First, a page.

const Home = () => {
	const {data: blogs, isPending, error} = useFetch('http://localhost:8000/blogs');
	return (
    	<div className="home">
            {error && <div>{error}</div>}
            {isPending && <div>Loading...</div>}
            <BlogList blogs={blogs} title="All Blogs"/>

Now we bring our attention to the blog list component. As seen in the previous piece of coding, we have already invoked this component and it is going to pass on the blogs and titles to be displayed in our Blog App. Now we need to import Link, which would, similar to the anchor tag, help us in the task of linking texts, images, and URLs, although not calling the server, but using the locally saved data. We import Link with the help of the react-router-dom. At this stage of the coding, it would look like this:

import { Link } from 'react-router-dom';
const BlogList = ({blogs, title}) => {
return (
import { Link } from 'react-router-dom';
const BlogList = ({blogs, title}) => {
return (
<div className="blog-list">
{ => (
<div className="blog-preview" key={}>
<Link to={`/blogs/${}`}>
<p>Written by {}</p>
export default BlogList;

Step №5. Setting up the Blog’s detailed component

The blog detail component’s goal is to fetch and display single blog posts. That’s why it is important to be careful when setting it up and not forget to call the Blog detail component using a Link passing in the web address and include a blog’s ID in the URL as a parameter. To do that we extract the id using the getParams() hook, after which we use the previously mentioned useFetch custom hook to get the particular blog entry by passing in the id in the useFetch hook.

During this step, we also set up such a hook as use history () to establish a history stack, push or pop elements, and store the components or visited pages in the history stack. And, finally, we add the function of deleting the blog by adding the button that functions as a handleClick. This part of the process code-wise would look the following way:

import { useParams, useHistory } from 'react-router-dom';
import { useQuery } from 'react-query';
const BlogDetails = () => {
const { id } = useParams();
const { isLoading, error, data: blog, } =  useQuery(‘blogDetails’, () => fetch('http://localhost:8000/blogs/' + id).then(res => res.json()))
const history = useHistory();
const handleClick = () => {
fetch('http://localhost:8000/blogs/'+, {
method: 'DELETE'
}).then(() => {
return (
<div className="blog-details">
{isLoading && <div>Loading...</div>}
{error && <div>{error}</div>}
<article >
<p>Written by {}</p>
<button onClick={handleClick}>Delete</button>
export default BlogDetails;

Step №6. Creating a Create Component

Just as the name implies, the Create Component is used to create new blog posts in the app. It would use two hooks:

  • the state hook;
  • and the useHistory hook.

The coding for this part would look as follows:

import { useState } from 'react';
import { useHistory } from 'react-router-dom';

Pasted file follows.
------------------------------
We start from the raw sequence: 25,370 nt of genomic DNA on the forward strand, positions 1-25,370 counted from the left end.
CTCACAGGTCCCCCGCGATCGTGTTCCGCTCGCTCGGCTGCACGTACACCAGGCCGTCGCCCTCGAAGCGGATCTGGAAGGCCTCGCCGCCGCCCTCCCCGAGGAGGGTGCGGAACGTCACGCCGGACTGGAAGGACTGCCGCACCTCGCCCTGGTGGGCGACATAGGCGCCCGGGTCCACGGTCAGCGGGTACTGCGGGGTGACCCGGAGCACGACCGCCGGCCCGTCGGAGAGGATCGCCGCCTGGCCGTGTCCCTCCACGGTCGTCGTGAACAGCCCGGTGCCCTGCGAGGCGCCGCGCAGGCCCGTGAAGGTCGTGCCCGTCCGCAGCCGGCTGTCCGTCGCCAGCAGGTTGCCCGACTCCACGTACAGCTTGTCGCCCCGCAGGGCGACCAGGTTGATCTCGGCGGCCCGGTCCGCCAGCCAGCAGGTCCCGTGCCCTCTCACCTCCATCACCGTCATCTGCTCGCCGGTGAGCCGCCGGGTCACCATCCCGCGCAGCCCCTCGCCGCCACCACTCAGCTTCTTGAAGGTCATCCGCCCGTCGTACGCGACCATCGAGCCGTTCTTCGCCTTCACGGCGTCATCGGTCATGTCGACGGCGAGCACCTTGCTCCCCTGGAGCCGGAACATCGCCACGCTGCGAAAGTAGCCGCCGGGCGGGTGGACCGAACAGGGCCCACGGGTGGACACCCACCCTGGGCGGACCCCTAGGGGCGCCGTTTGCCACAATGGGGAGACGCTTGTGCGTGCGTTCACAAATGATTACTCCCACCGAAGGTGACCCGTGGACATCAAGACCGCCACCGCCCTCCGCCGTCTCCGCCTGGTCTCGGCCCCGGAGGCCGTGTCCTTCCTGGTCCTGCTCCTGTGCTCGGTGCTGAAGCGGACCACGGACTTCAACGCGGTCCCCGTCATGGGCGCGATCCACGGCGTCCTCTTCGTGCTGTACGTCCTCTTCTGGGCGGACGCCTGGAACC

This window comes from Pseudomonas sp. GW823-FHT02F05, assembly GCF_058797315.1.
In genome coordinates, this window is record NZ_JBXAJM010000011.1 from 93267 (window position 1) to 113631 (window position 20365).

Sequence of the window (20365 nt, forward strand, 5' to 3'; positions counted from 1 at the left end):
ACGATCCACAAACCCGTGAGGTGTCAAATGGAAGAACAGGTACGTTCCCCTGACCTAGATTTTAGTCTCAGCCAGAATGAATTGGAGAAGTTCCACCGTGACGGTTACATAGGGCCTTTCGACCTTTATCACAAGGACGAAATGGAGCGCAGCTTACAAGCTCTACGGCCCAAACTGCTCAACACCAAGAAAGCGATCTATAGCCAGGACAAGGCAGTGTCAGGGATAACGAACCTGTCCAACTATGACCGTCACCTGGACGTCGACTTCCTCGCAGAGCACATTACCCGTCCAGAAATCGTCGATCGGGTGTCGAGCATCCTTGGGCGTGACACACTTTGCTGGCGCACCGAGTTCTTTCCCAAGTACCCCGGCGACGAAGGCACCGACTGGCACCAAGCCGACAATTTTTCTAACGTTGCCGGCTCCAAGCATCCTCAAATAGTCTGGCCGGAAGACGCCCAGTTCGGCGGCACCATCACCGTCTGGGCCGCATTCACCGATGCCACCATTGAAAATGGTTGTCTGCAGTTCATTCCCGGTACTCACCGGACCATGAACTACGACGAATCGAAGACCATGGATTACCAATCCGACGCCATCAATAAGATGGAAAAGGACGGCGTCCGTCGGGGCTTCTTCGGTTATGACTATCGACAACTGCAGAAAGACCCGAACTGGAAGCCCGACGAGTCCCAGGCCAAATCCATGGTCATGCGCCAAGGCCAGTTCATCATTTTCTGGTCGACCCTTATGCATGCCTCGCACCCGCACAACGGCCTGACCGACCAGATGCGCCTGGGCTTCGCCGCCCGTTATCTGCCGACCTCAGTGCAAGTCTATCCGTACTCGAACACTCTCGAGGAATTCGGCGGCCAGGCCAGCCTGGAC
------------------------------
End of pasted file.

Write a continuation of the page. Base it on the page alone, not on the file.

const Create = () => {
const [title, setTitle] = useState('');
const [body, setBody] = useState('');
const [author, setAuthor] = useState('Shubham');
const [isPending, setIsPending] = useState(false);
const history = useHistory();
const handleSubmit = (e) => {
const blog = { title, body, author };
fetch('http://localhost:8000/blogs', {
method: 'POST',
headers: {"Content-Type": "application/json"},
body: JSON.stringify(blog)
}).then(() => {
return (
<div className="create">
<h2>Add a New Blog</h2>
<form onSubmit={handleSubmit}>
<label>Blog Title</label>
onChange={(e) => setTitle(}
<label>Blog Body:</label>
onChange={(e) => setBody(}
<label>Blog author:</label>
onChange={(e) => setAuthor(}
<option value="Shubham">Shubham</option>
<option value="Satyam">Satyam</option>
<option value="Anmol">Anmol</option>
{!isPending && <button>Add Blog</button>}
{isPending && <button disabled>Adding Blog</button>}
export default Create;

Step №7. Finalizing the useFetch hook

We have already set up our useFetch hook and now it is time to make small adjustments and additions for it to fit our React Blog App like a glove. What we mean by that is setting up useState and useEffect hooks.

The useState hook is responsible for setting up three hooks in this case:

  • data, which would be an empty array by default;
  • Spending, which we are to set to true;
  • and error, which we would set to null.

By using our own local JSON server we rid ourselves of the ability to see the loading effect on the homepage. For that, we are going to use the setTimeout function to delay the fetching process.

And as for the useEffect hook, we would use an abort controller stored inside, as well as the timeout function for data fetching using the URL that we have received from other components when this hook was called. What we need to do here is wait for the response from the server and see, whether the response is positive or negative:

· If the response is negative, we mark it as an error;

· If the response is positive – we’ve got the data.

After we’ve got the date, we need to set it in our data variable, set the error variable to null, and set spending to false.

The piece of coding needed for this whole step would look like this:

import { useState, useEffect } from 'react';
const useFetch = (url) => {
	const [data, setData] = useState([]);
	const [isPending, setIsPending] = useState(true);
	const [error, setError] = useState(null);
	useEffect(() => {
    	const abortCont = new AbortController();
        setTimeout(() => {
            fetch(url, { signal: abortCont.signal })
            .then(res => {
                    throw Error('Could not fetch data for that resource');
                return res.json();
            .then((data) => {
            .catch((err) => {
            	if('AbortError') {
                    console.log('Fetch aborted');
                else {
    	}, 5);
    	return () => abortCont.abort();
	return {data, isPending, error};
export default useFetch;

Step №8. Setting up the leftover components